History of beer in Iceland
Beer has been in the storybooks of Iceland since the settlement in 874. But in 1915 alcohol was banned in Iceland. In 1921 it was legalised to import rosé and red wine from Spain and Portugal due to business trading and other products followed later. Eventually in 1935 all alcohol except beer was legalised.
During the prohibition years, there were two breweries in Iceland and they were only allowed to brew 2,25% beer which we normally call Pilsner.
As beer was still prohibited, a pseudo-beer was invented, called „Bjórlíki” which in its essence was Vodka mixed with pilsner (2, 25%). It supposedly tasted similar to beer and was about 5% alcohol level.
Finally, 74 years after the prohibition, in March 1989 the final ban was lifted and beer was finally allowed again. Ever since then the evolution of beer in Iceland has been rapidly changing and small breweries opening up around the country. Every year on March 1st we celebrate the national beer day to honour the history and to be thankful that we can enjoy a cold beer, legally.
Beer in Iceland - for internal and external use!
If you are a beer enthusiast or simply like to get to know local Icelanders and fellow beer fans you can participate in a special beer walk around Reykjavík. In the tour you get the essence of the beer history along with a taste of some of our best micro crafted beers. You‘ll also get the chance to taste Iceland‘s famous Brennivín (Black death), a schnapps that is becoming famous around the world.
And if that’s not enough beer? How about bathing in it?
A Beer Spa Resort will be opening in 2017 in the North of Iceland. It will give people the chance to soak in a 38°C (100°F) bath filled with a special blend of beer containing yeast and hops which are said to be beneficial to the hair and skin. There will also be available an outdoor hot tub for larger groups. While soaking in the beer you can enjoy a cold refreshing glass of the Icelandic Kaldi beer from a tab next to the bath. Just be careful not to drink the bath „water”.
Microbreweries around Iceland
Regarding the beer history of Iceland it is quite unique and interesting and of course we want you to get to know it better. There are couple of breweries and microbars we recommend for every beer lover visiting Iceland.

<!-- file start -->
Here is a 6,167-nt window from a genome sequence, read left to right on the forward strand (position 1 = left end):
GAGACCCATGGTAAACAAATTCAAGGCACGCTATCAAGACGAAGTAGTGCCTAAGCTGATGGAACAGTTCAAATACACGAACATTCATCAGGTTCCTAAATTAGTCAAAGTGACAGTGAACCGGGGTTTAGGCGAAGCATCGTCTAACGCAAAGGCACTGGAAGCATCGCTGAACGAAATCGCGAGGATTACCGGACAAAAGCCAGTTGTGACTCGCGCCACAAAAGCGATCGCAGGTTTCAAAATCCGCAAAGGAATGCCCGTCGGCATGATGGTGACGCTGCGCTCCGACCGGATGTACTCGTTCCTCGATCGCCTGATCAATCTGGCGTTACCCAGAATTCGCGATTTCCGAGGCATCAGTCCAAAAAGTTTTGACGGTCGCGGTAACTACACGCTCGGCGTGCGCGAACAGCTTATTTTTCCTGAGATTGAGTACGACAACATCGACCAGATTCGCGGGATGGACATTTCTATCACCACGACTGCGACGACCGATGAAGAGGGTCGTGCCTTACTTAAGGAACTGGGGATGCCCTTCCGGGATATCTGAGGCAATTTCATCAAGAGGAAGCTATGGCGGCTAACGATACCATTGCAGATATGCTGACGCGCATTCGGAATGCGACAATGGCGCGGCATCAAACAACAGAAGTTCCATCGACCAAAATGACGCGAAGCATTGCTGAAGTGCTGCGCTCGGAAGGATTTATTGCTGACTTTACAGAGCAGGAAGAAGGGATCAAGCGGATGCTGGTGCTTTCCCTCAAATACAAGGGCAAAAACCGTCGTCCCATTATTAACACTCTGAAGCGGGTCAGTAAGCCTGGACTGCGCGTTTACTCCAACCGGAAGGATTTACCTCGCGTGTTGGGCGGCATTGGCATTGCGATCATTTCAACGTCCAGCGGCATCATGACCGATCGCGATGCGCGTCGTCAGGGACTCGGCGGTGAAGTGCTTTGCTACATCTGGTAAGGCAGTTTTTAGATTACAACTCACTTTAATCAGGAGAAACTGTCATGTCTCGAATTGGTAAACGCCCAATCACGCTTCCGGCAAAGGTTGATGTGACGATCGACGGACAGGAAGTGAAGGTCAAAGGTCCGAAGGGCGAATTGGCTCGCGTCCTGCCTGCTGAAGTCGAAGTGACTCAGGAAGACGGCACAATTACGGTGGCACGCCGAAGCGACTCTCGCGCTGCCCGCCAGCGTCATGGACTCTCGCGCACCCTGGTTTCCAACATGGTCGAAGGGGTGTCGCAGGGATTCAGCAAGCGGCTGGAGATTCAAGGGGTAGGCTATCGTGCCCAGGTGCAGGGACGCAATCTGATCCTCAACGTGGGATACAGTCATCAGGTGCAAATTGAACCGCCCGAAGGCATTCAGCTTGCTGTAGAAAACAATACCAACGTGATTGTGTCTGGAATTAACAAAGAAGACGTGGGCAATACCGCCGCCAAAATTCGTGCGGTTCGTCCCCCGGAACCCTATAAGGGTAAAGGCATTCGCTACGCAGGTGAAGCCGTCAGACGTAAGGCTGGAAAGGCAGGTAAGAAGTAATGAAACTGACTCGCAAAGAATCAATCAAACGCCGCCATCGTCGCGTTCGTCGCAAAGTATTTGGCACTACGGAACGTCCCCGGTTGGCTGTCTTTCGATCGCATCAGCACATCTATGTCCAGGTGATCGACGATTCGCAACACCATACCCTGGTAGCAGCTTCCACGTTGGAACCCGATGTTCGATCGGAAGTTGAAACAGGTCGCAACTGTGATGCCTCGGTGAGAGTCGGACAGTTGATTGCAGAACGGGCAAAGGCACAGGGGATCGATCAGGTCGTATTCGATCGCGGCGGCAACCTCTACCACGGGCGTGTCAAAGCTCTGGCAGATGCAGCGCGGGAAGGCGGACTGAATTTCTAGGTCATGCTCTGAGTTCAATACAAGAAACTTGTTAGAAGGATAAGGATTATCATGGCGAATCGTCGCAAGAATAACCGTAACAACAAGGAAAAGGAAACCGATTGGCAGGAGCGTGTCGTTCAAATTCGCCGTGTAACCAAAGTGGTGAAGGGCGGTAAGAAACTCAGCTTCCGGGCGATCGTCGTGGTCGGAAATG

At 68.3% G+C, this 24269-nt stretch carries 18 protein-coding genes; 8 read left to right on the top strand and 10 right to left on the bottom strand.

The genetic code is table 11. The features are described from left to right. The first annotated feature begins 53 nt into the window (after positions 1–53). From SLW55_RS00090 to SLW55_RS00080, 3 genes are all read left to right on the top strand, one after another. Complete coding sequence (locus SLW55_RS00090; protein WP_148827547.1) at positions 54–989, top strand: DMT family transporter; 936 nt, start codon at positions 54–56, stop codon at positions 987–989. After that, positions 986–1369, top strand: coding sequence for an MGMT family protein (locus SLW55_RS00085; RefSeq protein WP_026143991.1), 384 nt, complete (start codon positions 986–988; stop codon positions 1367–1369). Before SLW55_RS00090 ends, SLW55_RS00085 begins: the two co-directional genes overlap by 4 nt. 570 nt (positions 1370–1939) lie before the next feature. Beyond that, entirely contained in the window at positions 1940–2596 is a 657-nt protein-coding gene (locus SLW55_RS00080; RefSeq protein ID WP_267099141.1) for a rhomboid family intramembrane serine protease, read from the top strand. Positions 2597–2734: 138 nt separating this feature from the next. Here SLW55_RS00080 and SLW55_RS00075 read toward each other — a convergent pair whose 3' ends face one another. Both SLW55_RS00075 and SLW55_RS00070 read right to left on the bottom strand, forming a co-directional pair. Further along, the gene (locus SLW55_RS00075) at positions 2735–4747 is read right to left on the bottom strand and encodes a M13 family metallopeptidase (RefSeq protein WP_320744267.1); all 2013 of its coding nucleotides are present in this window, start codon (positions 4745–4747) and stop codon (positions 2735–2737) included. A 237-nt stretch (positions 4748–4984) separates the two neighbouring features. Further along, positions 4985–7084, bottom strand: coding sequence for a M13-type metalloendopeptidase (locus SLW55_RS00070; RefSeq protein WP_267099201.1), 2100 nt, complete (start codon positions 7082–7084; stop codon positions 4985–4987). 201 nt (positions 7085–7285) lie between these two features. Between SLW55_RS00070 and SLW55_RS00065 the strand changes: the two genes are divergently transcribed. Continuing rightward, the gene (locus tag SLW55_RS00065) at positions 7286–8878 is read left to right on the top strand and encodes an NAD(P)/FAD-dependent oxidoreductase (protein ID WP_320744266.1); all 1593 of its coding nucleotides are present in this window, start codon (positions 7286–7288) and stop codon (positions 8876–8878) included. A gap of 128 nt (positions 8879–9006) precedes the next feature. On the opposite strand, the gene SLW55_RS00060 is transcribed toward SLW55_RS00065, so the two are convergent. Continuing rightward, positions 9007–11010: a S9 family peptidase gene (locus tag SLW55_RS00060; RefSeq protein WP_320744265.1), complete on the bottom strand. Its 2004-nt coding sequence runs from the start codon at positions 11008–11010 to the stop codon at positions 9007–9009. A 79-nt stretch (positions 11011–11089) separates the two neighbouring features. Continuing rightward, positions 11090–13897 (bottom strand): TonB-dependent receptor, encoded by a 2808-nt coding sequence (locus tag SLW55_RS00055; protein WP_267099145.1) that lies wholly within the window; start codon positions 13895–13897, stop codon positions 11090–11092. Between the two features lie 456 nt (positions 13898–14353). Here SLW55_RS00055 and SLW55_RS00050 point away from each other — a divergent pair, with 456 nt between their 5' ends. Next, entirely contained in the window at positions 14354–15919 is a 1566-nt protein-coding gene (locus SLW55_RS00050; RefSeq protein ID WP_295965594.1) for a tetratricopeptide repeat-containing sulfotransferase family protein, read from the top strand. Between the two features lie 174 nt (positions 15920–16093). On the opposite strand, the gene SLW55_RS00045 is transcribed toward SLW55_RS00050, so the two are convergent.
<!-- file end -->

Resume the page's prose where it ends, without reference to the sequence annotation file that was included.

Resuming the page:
Bryggjan Brewery is the 1st microbrewery and bistro in Iceland, serving a wide variety of high-quality beers. What makes Bryggjan Brewery especially appealing is their own beer which they brew on site. Their brew master, Bergur Gunnarsson, keeps the diversity in the beer selection by brewing various styles of beer. Bryggjan Brewery offers a beer tour where individuals and/or groups get the opportunity to get a tutoring on all things related to beer, the brewing process and Iceland’s beer culture and history.
Looking for a relaxed atmosphere and cosy surroundings, Skúli Craft bar is the right bar to visit. At Skúli Craft bar you will find up to 14 different beers on tap that are constantly rotating and you can always choose between some of the best beers available in Iceland. The great variety of beers served at Skúli are more often than not from local microbreweries like the high-quality beer from Borg Brewery.
Microbar is one of the oldest craft beer bars in Iceland, opened in the summer of 2012. Like Skúli Craft bar, Microbar serves a great variety of high class beers. You can choose between up to 10 different beers on tap as well as among an excellent variety of bottled craft beers from all over the world. Most of the Icelandic beer served at Microbar is from the brewery Gæðingur, located in north of Iceland, that offers new and exciting tastes into the growing beer culture in Iceland.
One of the largest breweries in Iceland, Viking, offers fun and interactive seminars and games on the beer history in one of their breweries in Reykjavík, Ægisgarður. The guests can try the famous „bjórlíki” and taste several different types of brewing. Ægisgarður welcomes you to the multi-purpose house of the Icelandic brewing heritage and beer history where you can learn about the brewing methods, Icelandic beer culture, enjoy some beer tasting and participate in all kinds of merry Viking games perfect for every true beer enthusiast.
So, let‘s raise a glass (of beer) and say SKÁL – pronunciation: /skaul/
Not a beer fan? No worries, we have a wide variety of premium wines from all over the world. We at Atlantik DMC are always happy to assist you with any inquiries about Iceland as a destination and we are committed in planning the perfect program for your groups.
For further information, contact Atlantik DMC at email@example.com